The nation’s top eight banks will be held to minimum capital holdings or face stiff surcharges, according to a decision made by the Federal Reserve on Monday.
The ruling establishes minimum holdings among what the Fed dubs “global systemically important banks,” or GSIBs, the firms with the most risk-based endeavors. These are the elite banks, which the Fed does not want to have to rescue the way it did during the 2009 bailouts. Monday’s ruling is designed to reduce the risk of banking bloat by encouraging the elite eight to reduce their risk profile and size.
The GSIBs, according to the Fed’s criteria are: Bank of America; Bank of New York Mellon; Citigroup; Goldman Sachs; JPMorgan Chase; Morgan Stanley; State Street; and Wells Fargo. JPMorgan Chase faces the largest potential surcharge of 4.5 percent of its risk-based capital. The remaining seven would face surcharges between 1 and 3.5 percent of each firm's total risk-weighted assets.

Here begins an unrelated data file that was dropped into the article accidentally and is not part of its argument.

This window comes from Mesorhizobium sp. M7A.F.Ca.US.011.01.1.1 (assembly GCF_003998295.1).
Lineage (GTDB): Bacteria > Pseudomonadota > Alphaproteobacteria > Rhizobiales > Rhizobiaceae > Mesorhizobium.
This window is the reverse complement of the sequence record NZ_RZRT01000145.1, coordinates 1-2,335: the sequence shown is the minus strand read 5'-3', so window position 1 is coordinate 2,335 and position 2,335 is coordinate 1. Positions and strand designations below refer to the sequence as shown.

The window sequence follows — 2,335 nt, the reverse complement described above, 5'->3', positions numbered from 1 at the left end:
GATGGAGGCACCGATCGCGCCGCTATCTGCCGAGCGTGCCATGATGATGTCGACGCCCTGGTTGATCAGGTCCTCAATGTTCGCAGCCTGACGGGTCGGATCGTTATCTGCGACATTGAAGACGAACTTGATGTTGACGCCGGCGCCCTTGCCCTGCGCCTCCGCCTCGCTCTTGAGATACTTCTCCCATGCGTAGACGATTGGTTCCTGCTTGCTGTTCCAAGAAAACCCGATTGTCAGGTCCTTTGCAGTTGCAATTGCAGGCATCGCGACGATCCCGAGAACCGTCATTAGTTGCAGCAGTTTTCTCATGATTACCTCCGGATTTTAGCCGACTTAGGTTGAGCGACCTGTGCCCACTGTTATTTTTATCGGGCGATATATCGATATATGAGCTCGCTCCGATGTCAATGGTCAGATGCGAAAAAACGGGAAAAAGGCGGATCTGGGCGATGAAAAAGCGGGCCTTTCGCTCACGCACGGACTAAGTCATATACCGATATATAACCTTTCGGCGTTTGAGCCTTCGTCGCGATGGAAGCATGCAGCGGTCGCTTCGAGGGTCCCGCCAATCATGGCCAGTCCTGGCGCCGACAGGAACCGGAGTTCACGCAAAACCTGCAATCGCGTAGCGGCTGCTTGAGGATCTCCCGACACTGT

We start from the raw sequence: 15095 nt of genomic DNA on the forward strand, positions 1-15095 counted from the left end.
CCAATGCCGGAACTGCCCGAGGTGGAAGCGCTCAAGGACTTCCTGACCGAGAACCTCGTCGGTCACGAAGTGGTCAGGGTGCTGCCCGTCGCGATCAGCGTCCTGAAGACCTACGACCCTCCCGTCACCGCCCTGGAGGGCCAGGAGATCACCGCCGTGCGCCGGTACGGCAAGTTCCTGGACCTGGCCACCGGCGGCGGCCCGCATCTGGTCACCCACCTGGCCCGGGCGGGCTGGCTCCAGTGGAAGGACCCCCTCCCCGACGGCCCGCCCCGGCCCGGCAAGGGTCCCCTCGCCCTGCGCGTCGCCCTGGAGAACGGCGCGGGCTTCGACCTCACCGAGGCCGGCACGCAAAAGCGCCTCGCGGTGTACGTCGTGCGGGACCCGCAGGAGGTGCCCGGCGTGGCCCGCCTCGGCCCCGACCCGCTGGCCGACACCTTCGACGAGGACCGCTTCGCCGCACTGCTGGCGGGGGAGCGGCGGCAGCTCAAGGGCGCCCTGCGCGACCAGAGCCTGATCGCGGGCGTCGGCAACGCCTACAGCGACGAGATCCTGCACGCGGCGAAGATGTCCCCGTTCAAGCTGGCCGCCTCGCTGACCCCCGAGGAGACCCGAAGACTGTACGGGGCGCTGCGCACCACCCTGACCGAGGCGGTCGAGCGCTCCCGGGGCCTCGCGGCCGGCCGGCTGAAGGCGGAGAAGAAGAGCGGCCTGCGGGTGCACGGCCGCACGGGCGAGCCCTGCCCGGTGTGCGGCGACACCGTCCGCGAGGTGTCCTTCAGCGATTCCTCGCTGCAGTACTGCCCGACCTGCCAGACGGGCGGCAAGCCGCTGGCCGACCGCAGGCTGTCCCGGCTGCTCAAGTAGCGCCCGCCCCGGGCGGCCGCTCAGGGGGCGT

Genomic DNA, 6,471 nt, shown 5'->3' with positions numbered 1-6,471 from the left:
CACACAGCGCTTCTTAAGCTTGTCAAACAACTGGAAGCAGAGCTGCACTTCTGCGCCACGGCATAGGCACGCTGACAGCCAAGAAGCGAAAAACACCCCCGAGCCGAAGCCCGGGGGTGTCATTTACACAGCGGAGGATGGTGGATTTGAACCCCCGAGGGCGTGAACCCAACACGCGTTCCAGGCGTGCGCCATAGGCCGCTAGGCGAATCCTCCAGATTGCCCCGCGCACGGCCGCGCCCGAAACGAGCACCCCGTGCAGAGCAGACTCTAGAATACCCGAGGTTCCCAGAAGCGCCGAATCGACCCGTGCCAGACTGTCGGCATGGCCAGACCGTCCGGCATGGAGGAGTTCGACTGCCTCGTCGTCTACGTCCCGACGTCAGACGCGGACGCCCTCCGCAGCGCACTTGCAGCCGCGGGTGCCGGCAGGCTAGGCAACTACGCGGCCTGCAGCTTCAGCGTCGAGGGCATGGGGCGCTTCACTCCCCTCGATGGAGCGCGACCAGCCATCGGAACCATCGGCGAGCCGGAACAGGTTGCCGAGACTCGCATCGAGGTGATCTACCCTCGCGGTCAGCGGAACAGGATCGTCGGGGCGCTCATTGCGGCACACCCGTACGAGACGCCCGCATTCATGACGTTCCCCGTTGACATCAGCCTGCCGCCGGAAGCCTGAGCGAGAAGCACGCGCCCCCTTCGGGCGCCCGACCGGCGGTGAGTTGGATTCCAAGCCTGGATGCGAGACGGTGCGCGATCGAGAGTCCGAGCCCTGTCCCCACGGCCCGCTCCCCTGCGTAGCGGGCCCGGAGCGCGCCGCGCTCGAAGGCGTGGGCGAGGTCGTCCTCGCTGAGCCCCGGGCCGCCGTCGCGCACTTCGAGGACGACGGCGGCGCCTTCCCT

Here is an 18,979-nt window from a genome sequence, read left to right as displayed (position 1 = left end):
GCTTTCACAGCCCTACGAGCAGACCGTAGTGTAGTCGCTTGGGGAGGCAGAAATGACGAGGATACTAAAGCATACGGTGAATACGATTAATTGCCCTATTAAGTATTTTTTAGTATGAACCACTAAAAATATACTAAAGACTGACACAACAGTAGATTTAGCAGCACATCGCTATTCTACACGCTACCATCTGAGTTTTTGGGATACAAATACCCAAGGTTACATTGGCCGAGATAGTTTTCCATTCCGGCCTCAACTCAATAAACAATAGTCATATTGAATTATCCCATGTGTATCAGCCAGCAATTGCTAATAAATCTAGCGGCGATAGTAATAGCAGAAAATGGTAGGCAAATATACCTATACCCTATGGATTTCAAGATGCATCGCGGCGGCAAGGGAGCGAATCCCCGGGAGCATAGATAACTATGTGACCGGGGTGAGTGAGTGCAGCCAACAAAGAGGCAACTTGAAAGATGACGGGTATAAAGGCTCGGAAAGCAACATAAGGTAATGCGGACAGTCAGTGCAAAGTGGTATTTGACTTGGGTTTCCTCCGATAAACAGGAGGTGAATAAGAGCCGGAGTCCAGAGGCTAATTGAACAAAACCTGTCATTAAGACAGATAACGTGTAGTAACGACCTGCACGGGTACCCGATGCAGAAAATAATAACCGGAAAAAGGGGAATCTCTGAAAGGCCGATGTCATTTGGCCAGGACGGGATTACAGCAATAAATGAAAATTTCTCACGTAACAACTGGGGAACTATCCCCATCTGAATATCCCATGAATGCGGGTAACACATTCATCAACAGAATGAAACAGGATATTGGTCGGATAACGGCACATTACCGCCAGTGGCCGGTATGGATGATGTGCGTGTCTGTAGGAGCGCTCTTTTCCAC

The GSIB surcharge will be phased in from January 1, 2016, until January 1, 2019, when it becomes fully effective.
Federal Reserve Chair Janet Yellen said that the decision is designed to implement accountability among the largest banks themselves ‒‒ to “bear the costs that their failure would impose on others," she said. GSIBs must “either hold substantially more capital, reducing the likelihood that they will fail, or else they must shrink their systemic footprint, reducing the harm that their failure would do to our financial system,” she said.
Monday’s ruling has shades of the Fed’s ruling last December requiring two systematically sound ways of calculating surcharges and then using the higher of the two. This, according to the Fed, is aimed at reducing the reliance on short-term wholesale funding, which “left firms vulnerable to runs and fire sales” during the crisis, the report states.
Reserve Board Governor Daniel Tarullo said the ruling is an important bolster to the financial framework the Obama administration has built-in the wake of the recession and that the new rules “reflect the relatively new, but very significant, principle that the stringency of prudential standards should vary with the systemic importance of regulated firms."